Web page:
"To serve is beautiful," Pearl Buck once said, "but only if it is done with joy and a whole heart and a free mind."
The environment lost a joyous warrior, a great friend and a tireless champion this year with the death of Tim Lillebo. I'd like to dedicate this talk to him.
Tim was an eastern Oregon forest advocate who embodied the seemingly incongruous traits critical for social change. He was passionate. He was persistent and patient, principled and practical, sober in his assessment about the seriousness of our predicament without succumbing to cynicism.
Tim left his mark on the old growth Ponderosa forests that still stand in Oregon, in river canyons where the water still runs cold and clear, in salmon runs still hanging on and in roadless areas that are still abundant with wildlife.
His spirit lives also on in the new-found collaboration that has brought conservation activists and the timber industry together in the Malheur and Deschutes National Forests to restore forest health and put Oregonians back to work in the woods.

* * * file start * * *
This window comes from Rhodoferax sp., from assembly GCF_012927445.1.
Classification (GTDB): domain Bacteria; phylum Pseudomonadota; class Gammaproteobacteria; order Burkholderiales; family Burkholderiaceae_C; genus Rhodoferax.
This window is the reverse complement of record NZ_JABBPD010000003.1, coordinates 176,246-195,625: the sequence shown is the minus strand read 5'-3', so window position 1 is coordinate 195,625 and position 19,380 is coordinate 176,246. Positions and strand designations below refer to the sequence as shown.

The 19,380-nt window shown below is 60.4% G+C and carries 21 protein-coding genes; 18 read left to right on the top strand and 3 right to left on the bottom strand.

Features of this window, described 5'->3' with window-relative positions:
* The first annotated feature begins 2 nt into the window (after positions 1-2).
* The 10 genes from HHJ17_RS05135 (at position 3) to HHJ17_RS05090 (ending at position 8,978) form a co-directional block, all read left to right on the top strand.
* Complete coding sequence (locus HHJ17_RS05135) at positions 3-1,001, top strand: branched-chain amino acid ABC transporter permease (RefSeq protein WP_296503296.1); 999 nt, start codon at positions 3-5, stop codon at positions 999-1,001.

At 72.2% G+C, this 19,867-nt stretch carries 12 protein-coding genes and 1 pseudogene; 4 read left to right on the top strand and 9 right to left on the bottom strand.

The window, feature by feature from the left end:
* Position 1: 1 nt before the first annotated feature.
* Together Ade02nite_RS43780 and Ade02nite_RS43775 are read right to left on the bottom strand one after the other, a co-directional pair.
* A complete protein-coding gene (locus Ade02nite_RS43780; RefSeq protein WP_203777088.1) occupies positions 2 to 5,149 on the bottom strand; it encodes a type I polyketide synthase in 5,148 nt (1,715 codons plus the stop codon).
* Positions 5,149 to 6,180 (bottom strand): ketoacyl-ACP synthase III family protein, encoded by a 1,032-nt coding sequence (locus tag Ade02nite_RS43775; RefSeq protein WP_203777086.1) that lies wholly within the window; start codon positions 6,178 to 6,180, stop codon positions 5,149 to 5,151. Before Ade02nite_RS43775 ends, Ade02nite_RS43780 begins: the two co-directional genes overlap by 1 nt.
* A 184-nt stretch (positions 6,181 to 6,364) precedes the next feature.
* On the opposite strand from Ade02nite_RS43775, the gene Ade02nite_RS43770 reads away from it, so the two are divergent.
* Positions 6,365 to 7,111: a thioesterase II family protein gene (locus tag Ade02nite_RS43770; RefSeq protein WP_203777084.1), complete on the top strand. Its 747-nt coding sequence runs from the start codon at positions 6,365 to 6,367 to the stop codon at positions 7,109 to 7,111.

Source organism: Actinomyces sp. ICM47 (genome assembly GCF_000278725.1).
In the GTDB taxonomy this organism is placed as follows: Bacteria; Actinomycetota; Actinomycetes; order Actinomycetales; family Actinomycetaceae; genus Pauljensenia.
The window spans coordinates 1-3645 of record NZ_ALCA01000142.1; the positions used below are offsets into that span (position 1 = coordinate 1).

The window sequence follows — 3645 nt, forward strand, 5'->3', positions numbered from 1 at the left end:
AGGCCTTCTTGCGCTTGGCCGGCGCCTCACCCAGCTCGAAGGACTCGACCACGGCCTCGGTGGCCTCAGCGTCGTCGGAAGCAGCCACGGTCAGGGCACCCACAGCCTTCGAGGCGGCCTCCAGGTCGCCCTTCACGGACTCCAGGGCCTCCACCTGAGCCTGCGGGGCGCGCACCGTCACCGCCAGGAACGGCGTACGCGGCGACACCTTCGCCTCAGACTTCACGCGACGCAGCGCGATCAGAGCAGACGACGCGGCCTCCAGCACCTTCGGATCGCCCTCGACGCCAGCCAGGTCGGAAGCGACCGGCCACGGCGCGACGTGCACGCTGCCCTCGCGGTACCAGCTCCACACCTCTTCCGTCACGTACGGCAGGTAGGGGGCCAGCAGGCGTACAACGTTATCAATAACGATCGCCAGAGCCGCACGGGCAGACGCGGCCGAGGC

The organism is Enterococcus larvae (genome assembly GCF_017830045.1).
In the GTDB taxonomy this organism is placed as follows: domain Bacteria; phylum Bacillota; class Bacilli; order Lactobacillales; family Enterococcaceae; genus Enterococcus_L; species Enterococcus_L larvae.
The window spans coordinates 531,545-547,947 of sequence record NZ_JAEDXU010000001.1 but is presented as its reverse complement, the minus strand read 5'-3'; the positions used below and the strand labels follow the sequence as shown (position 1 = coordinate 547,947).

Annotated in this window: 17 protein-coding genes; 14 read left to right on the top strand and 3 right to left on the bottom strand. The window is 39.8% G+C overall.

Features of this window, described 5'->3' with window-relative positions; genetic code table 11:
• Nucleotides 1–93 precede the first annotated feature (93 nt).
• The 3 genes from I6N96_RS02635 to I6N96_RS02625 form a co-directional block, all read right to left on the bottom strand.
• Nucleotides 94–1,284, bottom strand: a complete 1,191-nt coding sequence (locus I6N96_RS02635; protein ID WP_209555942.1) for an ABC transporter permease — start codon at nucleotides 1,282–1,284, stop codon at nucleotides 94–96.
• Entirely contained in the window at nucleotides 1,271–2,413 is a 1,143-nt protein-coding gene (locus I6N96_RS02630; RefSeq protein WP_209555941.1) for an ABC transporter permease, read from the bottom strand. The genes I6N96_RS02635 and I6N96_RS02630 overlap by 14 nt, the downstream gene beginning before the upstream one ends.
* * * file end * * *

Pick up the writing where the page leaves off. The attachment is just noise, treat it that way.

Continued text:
My optimism about Oregon's future is rooted in people like Tim Lillebo, and others in this room, who set our state apart in their conviction and commitment to this place.
Each of you may be driven by a different priority -- some are engaged in our ongoing struggle to rid children's products of toxics that threaten their health, others work to improve the quality of our waters, or ocean health, or restoring our state's iconic endangered species and the habitat they need to survive, or the myriad impacts of our fossil fuel addiction -- but all of you are motivated by the commitment and passion that Ken Kesey was thinking of when he said: "Oregon is a citadel of the spirit."
I spent yesterday in Klamath Falls. I had the privilege and the honor of watching history being made as members of the Klamath Tribes and ranchers signed the Upper Klamath Basin Comprehensive Agreement that will bring prosperity and healing to the people and to the waters and the lands that make up that special place.
Yesterday's milestone was 110 years in the making. Government over-promised what the limited resources of the Klamath Basin could deliver on a sustained basis. The resulting conflict, the water wars and fish kills have regularly made national news for the past two decades.